The four-star hotel LA MAISON is one of the attractions in the small German town of Saarlouis. Not least because its facade changes several times throughout the day. For architects Christina Beaumont and Achim Gergen, founders of CBAG.Studio, successful architecture is demonstrated not least by the fact that the facade expresses the inner life of a building.
Ms. Beaumont, Mr. Gergen, according to your own statements, you want to create an “inner or performative beauty” with your architecture. Could you elaborate a little?
Christina Beaumont: Construction always involves the use of resources. It goes without saying therefore that our buildings are well constructed and sustainable. However, we don’t think that’s enough. Our buildings must be fit for the future. That means they must be able to respond to different users and their ideas. We therefore design them beyond one life cycle so they can stand the test of time and justify the cost of a building. It is that added value of the building that we call “inner or performative beauty”.
Achim Gergen: Our “Green House” in Saarlouis is a good example. The wooden building can serve as an office, a residential building, a store, a studio or a practice. It is multifunctional.
You have worked for international star architects Zaha Hadid in London and Rem Koolhaas in Rotterdam. What influences did you take away?
Christina Beaumont: We took away a great deal from both these places. But above all, the experience at OMA in Rotterdam around Rem Koolhaas had a great impact on us. Their practice resists the standardization of architecture. At the start of any project there are many parameters, including social ones, that will have an effect. This generates a kind of opulence of ideas, and it is this multi-layered approach that still feeds into our projects today.
Then you set up your own business in tranquil Saarlouis—and soon caused a sensation with the construction of the LA MAISON hotel. What are you most proud of in the “boutique hotel of the Year 2020”?
Christina Beaumont: The hotel is located in a place of great historical importance. Even though the erstwhile courthouse was not listed as a historical monument it reflects the very eventful history of the entire region. The architectural combination of old and new was a great challenge for us in this project. And we believe we found a good solution. We are happy to quote the laudation of the jury of the BDA award: “Convincingly precisely designed, the hotel enriches the historical site and radiates beyond it into the entire region”.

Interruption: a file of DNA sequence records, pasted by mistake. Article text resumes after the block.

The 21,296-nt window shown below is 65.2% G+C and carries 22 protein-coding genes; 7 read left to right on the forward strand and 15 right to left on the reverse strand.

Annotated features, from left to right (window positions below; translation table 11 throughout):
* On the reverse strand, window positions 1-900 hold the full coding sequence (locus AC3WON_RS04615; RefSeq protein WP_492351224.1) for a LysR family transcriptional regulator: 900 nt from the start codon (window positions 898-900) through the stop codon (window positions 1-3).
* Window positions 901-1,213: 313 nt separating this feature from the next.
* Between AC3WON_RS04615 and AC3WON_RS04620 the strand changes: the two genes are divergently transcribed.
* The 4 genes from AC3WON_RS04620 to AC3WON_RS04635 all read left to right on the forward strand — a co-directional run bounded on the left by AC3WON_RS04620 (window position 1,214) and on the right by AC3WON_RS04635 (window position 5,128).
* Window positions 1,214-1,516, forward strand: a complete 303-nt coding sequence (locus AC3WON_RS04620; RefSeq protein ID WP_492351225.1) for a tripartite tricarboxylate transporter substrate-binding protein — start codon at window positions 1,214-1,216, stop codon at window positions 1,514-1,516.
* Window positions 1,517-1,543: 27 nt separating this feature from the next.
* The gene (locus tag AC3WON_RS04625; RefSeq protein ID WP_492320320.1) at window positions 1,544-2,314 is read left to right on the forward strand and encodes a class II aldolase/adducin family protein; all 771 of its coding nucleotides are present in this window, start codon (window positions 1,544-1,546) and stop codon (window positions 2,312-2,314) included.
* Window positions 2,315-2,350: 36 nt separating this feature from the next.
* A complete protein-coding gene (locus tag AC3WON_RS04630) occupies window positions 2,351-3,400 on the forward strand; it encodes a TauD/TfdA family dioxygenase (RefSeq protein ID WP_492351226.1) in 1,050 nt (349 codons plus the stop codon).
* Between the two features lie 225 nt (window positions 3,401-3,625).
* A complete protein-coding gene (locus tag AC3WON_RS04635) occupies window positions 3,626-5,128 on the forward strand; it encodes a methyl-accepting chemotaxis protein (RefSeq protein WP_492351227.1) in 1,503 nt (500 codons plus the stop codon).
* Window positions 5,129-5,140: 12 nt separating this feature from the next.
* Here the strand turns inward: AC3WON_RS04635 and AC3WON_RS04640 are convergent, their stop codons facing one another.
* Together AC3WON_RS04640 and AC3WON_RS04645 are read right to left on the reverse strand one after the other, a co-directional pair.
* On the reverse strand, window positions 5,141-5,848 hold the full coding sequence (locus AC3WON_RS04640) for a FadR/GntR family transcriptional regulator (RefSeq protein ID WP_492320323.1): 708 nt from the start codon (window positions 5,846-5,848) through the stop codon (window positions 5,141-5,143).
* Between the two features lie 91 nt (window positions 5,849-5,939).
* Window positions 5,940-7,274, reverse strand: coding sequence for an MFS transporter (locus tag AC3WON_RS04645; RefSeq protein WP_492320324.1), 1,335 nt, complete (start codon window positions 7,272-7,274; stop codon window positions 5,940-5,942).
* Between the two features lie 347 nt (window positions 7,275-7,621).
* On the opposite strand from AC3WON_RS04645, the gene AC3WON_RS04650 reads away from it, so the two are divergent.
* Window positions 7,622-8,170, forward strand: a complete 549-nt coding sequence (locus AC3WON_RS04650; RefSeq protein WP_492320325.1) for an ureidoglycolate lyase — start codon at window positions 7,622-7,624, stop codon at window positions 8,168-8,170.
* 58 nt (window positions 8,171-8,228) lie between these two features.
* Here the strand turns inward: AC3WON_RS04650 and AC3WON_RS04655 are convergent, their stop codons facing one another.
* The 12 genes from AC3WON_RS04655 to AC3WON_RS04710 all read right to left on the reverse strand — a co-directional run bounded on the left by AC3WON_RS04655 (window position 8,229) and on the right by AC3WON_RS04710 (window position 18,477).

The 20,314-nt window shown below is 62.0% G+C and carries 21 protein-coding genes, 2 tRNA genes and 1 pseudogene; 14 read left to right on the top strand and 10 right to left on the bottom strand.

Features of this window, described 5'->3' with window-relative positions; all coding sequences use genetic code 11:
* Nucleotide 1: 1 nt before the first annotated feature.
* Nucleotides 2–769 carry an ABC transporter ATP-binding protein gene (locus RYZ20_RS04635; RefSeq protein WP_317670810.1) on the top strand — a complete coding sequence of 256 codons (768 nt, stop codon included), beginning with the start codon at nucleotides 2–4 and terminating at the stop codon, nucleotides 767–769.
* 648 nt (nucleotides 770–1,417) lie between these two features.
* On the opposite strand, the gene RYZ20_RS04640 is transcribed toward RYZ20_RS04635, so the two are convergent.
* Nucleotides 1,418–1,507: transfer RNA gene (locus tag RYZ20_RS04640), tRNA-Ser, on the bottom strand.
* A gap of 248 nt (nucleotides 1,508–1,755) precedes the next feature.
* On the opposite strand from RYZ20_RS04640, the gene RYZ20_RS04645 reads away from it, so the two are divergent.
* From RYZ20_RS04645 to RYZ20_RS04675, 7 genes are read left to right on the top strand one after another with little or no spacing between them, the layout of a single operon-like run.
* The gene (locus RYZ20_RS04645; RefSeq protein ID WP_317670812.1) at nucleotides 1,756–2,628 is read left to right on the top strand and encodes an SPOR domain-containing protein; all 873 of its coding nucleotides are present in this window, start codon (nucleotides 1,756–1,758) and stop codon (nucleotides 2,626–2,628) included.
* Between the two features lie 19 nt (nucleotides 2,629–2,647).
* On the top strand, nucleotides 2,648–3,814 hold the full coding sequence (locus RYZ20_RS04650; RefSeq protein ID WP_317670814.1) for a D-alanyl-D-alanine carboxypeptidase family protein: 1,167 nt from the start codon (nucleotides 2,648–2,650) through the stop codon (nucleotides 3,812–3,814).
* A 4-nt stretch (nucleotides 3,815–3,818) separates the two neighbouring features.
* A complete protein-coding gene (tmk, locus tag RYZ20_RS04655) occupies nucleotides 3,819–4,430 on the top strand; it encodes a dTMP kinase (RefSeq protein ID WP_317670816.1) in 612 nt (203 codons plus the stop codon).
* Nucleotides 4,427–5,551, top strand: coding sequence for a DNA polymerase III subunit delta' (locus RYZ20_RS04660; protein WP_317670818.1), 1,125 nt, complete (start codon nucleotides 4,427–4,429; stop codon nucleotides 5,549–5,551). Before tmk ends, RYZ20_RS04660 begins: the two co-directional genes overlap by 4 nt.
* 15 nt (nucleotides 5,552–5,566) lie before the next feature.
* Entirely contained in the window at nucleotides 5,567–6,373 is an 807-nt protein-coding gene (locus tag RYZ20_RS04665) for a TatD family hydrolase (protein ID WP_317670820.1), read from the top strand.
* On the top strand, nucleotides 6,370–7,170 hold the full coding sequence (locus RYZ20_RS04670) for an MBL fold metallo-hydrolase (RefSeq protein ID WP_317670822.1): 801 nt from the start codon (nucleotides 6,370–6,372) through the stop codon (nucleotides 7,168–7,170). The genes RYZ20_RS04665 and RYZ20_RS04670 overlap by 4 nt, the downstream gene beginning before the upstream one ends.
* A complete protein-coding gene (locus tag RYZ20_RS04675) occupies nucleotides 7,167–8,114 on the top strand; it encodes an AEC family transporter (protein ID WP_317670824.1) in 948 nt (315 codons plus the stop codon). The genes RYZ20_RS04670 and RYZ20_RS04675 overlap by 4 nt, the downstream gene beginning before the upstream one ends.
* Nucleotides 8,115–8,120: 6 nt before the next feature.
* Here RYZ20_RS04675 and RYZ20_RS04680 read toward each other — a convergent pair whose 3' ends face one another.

In addition to the rendez-vous of different eras, the bronze-colored perforated folding sliding shutters catch the observer’s eye. What gave you the idea of this changeable facade?
Achim Gergen: A hotel room always means living in a temporary fashion. It must respond to the needs of many different users and should provide the highest level of comfort. The idea of the changeable face reflects this requirement. Every guest can determine the degree of privacy or openness at the touch of a button. On top of that, he or she can change the facade structure by varying the settings.
Christina Beaumont: The facade of the LA MAISON hotel comes to life with each individual guest. It is not rigid but alive, it interacts. This has tempted us to give the facade “a language” that expresses the needs of the guests. It is therefore more than just a shell.
What do you place particular emphasis on when designing a facade?
Achim Gergen: From the very beginning, we visualize the precise construction of the facade and its material palette. This is the only way to make it visually convincing in the end. Particularly in the case of a façade that is minimalistically reduced to one material—as in the case of the LA MAISON hotel—and at the same time provides a flexible visual and solar protection, we attach the greatest importance to an almost invisible integration of the technology into the facade.
What role does facade design play in your work overall?
Christina Beaumont: Facade design is an important part of our architectural work. As its face, the facade gives a building its expression and shows its quality. It is important to us that the facade is not just reduced to a shell, but is interwoven with the interior.
How do you assess the future potential of sliding shutters?
Achim Gergen: The Covid 19 pandemic has brought into even sharper focus the fundamental question of how we want to live in our cities in the future. People want to be part of urban life and take advantage of the opportunities and cultural offerings. At the same time, they need a high-quality private retreat. Residential buildings must unite these contrasts. This is where we see enormous potential for sliding shutters. Because they allow each resident to individually set the degree of privacy and openness at any given time.
Which building would you definitely wish to do?
Christina Beaumont: Shortly after starting with our office CBAG, we won the second prize for a museum building in Laerdal, in Norway. And that would be our dream: to do a museum.